physical danger or serious physical danger; only 11 states have laws
protecting all children from non-emergency seclusion. Restraint and
seclusion are so dangerous that they must be limited in this manner-to the
absolutely rarest of circumstances when physical safety requires their
- The KSSA will require that parents be informed if their
child was restrained/secluded on the same day that the event occurred. Parents should be notified very quickly so they can
seek medical care for concussions, hidden internal injuries, and trauma,
and to work with the schools to create positive environments for their
children. 30 states by law or guidance support informing parents of at
least some children within a day or as soon as possible, indicating that
this is an important public policy. But as Congressman Miller has pointed
out, far too often, parents never knew what happened to their child.
- The KSSA will ban restraints that impede breathing,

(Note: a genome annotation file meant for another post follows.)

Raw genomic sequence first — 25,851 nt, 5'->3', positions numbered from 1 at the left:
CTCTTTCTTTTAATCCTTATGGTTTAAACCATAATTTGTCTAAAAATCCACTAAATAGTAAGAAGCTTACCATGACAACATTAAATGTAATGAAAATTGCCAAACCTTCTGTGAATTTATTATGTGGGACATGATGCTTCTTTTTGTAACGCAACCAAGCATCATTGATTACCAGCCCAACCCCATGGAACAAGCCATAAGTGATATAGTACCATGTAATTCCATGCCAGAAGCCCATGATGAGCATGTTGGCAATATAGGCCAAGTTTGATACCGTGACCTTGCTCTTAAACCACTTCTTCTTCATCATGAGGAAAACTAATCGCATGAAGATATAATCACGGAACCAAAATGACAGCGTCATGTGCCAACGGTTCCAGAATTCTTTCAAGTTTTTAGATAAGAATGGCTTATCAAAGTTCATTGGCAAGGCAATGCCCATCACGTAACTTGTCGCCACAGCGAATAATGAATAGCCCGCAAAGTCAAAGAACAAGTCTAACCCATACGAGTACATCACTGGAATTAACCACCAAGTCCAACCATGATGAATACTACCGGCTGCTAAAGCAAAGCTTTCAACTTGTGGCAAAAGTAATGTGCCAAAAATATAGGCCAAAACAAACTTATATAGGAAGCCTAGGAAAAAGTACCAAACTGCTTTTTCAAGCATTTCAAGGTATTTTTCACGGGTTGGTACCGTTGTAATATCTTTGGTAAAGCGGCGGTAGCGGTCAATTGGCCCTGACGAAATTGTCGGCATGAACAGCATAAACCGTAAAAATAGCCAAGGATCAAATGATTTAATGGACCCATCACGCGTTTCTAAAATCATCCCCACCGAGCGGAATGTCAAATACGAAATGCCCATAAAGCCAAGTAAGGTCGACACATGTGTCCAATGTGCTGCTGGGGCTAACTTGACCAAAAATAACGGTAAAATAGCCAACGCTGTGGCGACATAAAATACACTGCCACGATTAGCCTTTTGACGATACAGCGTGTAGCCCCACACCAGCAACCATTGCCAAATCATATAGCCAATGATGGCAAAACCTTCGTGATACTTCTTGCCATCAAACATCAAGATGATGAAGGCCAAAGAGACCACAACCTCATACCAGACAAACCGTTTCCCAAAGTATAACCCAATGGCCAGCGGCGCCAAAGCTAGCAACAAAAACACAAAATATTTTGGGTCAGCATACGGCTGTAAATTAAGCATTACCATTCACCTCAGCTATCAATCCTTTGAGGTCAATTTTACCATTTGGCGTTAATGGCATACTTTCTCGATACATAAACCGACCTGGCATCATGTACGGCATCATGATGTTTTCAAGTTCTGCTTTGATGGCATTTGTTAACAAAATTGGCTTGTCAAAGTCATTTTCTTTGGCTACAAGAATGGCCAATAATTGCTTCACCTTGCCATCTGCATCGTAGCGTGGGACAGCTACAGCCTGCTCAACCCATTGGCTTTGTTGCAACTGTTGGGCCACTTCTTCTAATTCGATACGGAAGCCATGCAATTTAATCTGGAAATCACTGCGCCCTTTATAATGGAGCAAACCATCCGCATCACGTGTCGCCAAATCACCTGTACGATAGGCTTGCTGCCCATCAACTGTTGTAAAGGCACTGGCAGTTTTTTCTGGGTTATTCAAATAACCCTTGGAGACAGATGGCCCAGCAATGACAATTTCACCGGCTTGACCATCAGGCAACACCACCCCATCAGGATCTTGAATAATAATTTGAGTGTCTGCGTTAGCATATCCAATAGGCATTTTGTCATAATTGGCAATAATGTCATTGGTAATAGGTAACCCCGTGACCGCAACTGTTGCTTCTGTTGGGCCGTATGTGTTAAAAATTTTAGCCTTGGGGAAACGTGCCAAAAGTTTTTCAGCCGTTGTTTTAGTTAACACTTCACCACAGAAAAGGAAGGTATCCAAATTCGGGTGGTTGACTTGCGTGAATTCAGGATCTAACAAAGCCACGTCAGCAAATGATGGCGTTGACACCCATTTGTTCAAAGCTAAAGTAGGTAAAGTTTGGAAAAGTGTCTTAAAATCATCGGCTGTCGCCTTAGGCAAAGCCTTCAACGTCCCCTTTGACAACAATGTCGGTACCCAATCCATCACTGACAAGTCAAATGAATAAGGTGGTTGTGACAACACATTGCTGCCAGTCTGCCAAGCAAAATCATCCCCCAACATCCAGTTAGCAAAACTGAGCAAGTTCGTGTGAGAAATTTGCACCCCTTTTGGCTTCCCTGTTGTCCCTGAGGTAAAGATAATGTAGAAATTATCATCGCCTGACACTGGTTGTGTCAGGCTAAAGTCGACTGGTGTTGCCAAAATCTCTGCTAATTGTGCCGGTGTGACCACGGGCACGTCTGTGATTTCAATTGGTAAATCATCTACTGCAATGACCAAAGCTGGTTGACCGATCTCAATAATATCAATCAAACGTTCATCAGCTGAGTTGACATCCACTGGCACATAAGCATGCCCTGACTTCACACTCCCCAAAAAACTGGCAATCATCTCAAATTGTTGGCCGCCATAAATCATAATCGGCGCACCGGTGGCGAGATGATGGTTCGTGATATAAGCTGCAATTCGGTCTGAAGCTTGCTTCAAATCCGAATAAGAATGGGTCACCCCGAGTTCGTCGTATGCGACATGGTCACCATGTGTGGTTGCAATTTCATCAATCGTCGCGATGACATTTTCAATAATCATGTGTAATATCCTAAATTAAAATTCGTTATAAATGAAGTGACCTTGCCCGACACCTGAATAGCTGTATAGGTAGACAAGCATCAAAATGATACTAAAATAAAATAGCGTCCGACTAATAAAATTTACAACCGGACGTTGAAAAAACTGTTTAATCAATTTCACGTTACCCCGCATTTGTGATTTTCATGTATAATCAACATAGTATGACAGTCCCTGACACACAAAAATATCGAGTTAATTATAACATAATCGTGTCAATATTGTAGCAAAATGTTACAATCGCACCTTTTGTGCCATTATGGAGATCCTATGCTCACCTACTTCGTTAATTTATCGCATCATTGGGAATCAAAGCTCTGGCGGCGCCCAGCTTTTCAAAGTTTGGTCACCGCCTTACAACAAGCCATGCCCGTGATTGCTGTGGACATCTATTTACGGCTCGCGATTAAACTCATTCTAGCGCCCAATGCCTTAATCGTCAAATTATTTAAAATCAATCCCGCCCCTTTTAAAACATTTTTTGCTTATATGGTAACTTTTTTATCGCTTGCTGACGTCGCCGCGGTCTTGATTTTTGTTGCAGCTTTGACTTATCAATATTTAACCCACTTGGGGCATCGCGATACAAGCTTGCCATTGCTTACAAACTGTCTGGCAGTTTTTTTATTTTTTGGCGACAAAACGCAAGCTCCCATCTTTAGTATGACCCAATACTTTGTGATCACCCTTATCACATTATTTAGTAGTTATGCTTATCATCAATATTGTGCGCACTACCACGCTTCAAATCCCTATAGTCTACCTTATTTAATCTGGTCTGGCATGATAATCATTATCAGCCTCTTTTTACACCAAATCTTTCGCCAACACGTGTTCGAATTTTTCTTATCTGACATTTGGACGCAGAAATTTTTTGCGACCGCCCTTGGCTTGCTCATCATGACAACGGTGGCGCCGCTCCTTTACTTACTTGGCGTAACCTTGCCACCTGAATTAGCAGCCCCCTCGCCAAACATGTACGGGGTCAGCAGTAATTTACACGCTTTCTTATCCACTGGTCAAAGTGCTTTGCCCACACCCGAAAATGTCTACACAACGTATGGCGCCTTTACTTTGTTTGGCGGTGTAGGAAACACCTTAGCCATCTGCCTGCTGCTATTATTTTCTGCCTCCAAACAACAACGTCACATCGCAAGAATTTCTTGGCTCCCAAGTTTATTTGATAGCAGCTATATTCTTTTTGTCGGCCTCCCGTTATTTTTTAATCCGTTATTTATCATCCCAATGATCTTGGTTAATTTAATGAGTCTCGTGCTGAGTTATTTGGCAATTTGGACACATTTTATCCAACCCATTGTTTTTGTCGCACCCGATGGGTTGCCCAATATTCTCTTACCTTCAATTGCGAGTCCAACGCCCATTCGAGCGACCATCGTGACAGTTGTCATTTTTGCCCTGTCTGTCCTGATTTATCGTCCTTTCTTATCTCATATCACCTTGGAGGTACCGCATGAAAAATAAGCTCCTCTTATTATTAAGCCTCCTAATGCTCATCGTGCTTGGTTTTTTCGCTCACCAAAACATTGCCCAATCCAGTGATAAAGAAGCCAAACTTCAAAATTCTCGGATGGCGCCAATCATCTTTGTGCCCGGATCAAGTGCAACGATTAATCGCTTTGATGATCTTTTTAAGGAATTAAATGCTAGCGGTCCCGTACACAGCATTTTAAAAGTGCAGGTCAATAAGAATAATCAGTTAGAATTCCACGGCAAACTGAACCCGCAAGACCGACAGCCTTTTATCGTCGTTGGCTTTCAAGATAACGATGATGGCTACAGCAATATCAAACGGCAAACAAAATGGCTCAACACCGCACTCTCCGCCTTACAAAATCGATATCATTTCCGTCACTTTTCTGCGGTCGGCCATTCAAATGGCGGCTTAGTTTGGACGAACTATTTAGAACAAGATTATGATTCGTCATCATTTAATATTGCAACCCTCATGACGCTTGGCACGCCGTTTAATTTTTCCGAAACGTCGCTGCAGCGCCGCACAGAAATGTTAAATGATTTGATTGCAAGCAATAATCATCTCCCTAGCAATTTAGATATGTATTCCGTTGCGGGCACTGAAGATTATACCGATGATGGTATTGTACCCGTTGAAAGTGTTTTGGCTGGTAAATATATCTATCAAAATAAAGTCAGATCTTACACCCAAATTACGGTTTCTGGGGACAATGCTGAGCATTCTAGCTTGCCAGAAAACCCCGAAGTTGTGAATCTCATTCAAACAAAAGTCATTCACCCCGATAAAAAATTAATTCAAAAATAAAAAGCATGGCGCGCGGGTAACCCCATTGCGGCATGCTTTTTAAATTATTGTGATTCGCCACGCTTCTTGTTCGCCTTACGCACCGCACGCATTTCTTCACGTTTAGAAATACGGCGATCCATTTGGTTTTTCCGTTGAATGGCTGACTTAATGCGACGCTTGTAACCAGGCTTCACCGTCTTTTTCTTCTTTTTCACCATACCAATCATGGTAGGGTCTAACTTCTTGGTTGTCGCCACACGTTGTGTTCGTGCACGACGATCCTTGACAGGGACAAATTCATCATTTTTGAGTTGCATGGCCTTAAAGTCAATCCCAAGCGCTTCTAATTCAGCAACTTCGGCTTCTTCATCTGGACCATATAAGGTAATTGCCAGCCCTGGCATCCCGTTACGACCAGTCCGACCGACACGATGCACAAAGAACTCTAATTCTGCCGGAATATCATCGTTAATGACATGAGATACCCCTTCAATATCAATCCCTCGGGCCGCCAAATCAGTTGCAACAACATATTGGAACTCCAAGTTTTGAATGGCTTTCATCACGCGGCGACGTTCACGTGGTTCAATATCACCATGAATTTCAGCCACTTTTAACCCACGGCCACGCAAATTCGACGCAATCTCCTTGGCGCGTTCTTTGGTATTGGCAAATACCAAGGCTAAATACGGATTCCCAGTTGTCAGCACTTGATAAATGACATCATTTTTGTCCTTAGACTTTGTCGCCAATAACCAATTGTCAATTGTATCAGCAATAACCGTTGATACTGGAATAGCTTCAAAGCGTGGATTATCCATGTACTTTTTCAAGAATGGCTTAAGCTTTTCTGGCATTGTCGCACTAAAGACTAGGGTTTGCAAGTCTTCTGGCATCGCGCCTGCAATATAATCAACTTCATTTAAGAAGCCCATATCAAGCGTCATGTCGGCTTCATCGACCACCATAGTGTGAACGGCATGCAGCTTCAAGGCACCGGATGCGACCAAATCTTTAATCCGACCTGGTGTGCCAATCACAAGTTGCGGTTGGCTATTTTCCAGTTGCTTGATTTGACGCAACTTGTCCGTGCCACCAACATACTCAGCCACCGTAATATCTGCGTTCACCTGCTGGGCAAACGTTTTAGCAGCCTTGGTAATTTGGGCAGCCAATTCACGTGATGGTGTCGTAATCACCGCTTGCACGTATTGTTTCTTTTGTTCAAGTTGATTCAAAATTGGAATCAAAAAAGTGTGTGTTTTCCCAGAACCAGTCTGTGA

mechanical restraints, and chemical restraints. These are highly dangerous
practices. Of the 20 deaths the GAO
documented, 4 were of children who said they could not breathe due to
restraint. Only 20 states ban restraints that obstruct breathing for all
children; 27 for children with disabilities. Only 14 states by law ban the
use of dangerous chemical restraints; only 15 ban mechanical restraints.
These include chairs and other devices that children are locked into; duct
tape and bungee cords, ties, rope, and other things used to restrain
children; and other devices. An Alabama child locked into a restraining
chair and left alone in the bathroom turned the chair upside down and was
hanging from the restraints, having urinated on herself.
- The KSSA will prevent restraint/seclusion from being
used when less restrictive alternatives, like positive supports and
de-escalation, would eliminate any danger. It would require them to end when the emergency ends.
Some children have remained in seclusion/restraint until they can sit
perfectly still or do other tasks unrelated to an emergency. Children with
significant disabilities may be unable to respond to such commands and yet
pose no threat of danger.
- The KSSA will require that if children are placed in
seclusion rooms, school staff must continuously visually observe them. Children locked in closets, bathrooms, and other rooms
and spaces unobserved have been killed, injured, and traumatized. But the